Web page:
"Evans's" is thus described by a writer in Once a Week, in 1867: - "About twenty years ago the list of metropolitan concert-rooms was headed by 'the Cyder Cellars' and 'Evans's.' The entertainments to be found in such places were not very select; but while the former has disappeared altogether, the latter has been altered and purged. The surviving establishment, half supper-room and half music-hall, and one of the 'lions of London,' is situated at the western extremity of Covent Garden Piazza. It is subject to peculiar and stringent regulations. Ladies are not admitted, except on giving their names and addresses, and then only enjoy the privilege of watching the proceedings from behind a screen. The whole of the performances are sustained by the male sex, and an efficient choir of men and boys sing glees, ballads, madrigals, and selections from operas, the accompaniments being supplied on the piano and harmonium… The new hall, one of the most elaborately ornamented in London, was erected from designs by Mr. Finch Hill. Its proportions are certainly fine, and the decorations cost about £5,000. On the occasion of our last visit to 'Evans's,'we heard standard music, English, German, and Italian, performed with admirable spirit, precision, and delicacy. The performances commence at eight o'clock; and we recommend 'Evans's' to the notice of steady young men who admire a high class of music, see no harm in a good supper, but avoid theatres and the ordinary run of music-halls. The so-called café is a spacious room, supported by pillars, and hung round with portraits of actresses. Previous to the erection of the new hall, the chamber thus adorned was used as the singing-room."

The present hall, to which the café forms a sort of vestibule, is on a level with the cellars in front, and runs out at the rear of the house, occupying a plot of ground which was formerly the garden of Sir Kenelm Digby. At a later period it contained a cottage in which the Kemble family occasionally resided, when in the full tide of their popularity. According to tradition, it was in this cottage that their talented daughter, Miss Fanny Kemble, was born. The hall is about 33 feet high, and as many wide; it is about 72 feet long from end to end; and with the old room, through which it is approached, the entire length is 113 feet. The carved ceiling, richly painted in panels, is supported on either side by a row of substantial columns with ornamental capitals, from which spring bold and massive arches; these columns help also to support the gallery, which extends along the two sides and one end of the hall, and in which are the private screened boxes alluded to above. The hall is well lighted by sun-light burners; it is also well ventilated, well conducted, well served, and therefore well patronised. A numerous army-corps of waiters, including a battalion of boys in buttons, flit noiselessly about, attending to the creature comforts of the visitors, who, between the hours of ten and twelve, are continually dropping in to enjoy a hot supper and listen at the same time to the charming melodies provided for their delectation.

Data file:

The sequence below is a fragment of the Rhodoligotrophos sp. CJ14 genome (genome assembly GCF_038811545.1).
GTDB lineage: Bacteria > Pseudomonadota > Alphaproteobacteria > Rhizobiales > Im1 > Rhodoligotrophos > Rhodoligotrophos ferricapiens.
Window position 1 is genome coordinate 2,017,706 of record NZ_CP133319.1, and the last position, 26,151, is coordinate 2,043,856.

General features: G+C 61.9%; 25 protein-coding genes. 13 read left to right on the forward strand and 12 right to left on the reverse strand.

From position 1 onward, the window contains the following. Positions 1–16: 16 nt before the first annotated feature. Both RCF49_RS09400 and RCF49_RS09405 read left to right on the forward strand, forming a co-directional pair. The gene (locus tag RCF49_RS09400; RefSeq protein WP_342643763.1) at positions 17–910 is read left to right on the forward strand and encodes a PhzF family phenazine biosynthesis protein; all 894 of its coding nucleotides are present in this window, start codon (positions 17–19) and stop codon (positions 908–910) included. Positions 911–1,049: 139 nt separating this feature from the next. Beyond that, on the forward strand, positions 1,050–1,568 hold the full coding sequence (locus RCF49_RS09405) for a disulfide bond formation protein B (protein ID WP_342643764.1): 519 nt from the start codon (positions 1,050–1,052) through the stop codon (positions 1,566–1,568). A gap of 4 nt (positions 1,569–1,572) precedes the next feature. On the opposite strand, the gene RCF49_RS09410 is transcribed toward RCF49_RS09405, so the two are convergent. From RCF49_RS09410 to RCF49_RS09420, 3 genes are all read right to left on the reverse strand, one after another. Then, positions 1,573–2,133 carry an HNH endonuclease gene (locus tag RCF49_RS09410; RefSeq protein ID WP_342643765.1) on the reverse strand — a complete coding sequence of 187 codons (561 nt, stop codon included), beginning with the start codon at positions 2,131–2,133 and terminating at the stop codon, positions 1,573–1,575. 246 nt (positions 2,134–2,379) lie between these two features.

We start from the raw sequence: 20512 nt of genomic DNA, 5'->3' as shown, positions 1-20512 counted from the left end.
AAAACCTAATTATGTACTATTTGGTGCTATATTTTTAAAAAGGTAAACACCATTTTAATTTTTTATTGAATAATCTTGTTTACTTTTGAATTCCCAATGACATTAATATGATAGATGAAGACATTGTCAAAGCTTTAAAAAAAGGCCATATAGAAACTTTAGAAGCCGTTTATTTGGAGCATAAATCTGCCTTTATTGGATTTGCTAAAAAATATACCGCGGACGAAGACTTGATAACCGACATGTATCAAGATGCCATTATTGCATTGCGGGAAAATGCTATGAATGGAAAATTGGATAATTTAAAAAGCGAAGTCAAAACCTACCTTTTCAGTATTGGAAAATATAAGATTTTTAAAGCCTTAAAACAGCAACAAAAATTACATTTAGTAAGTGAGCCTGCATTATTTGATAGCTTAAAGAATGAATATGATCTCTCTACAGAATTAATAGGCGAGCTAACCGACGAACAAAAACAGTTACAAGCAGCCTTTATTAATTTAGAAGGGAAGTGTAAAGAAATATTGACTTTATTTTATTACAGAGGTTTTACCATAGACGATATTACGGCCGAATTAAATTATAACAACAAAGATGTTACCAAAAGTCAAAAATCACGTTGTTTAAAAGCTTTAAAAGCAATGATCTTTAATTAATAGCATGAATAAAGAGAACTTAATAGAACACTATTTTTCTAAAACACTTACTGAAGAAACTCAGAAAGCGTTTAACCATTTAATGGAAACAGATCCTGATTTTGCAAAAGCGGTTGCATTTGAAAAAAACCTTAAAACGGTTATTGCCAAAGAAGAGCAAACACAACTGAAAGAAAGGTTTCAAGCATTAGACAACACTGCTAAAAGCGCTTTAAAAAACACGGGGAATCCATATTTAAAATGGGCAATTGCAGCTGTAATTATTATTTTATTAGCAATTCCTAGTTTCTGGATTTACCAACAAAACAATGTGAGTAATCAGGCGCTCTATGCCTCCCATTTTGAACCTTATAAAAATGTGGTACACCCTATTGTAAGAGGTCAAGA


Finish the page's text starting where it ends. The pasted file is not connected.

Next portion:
Sir William Alexander, Earl of Stirling, the poet, resided in 1637 in a house in the north-west corner of Covent Garden; here also Thomas Killigrew, the wit, was living between the years 1637 and 1662. The site was afterwards occupied by Denzil Holles, Sir Harry Vane, Sir Kenelm Digby; Lord Crewe, Bishop of Durham; and Russell, Earl of Orford. The house was subsequently taken by Lord Archer, who married Sarah, the daughter of Mr. West, some time President of the Royal Society. Mr. West's. library and collection of prints, coins, and medals, were sold in this house, and occupied the auctioneer six weeks in the disposal of it. After the above sale in 1773, the mansion was converted into a family hotel, by a person named David Low, and is said to be the first of the kind established in London. About 1790, a Mrs. Hudson became proprietor. Her advertisements were curious; one ends thus - "Accommodation, with stabling, for one hundred noblemen and horses." After one or two more changes in the proprietorship, the hotel came into the hands of Mr. W. C. Evans, of Covent Garden Theatre, whose name has ever since been associated with it. In 1844 he retired, and Mr. John Green became proprietor and manager. This gentleman, who was well known in the musical profession as "Paddy Green," was a man of rather eccentric character; he died in December, 1874. The new music-hall was built in 1856.

Evans's Supper Rooms - From 'Old & New London' by Edward Walford 1897.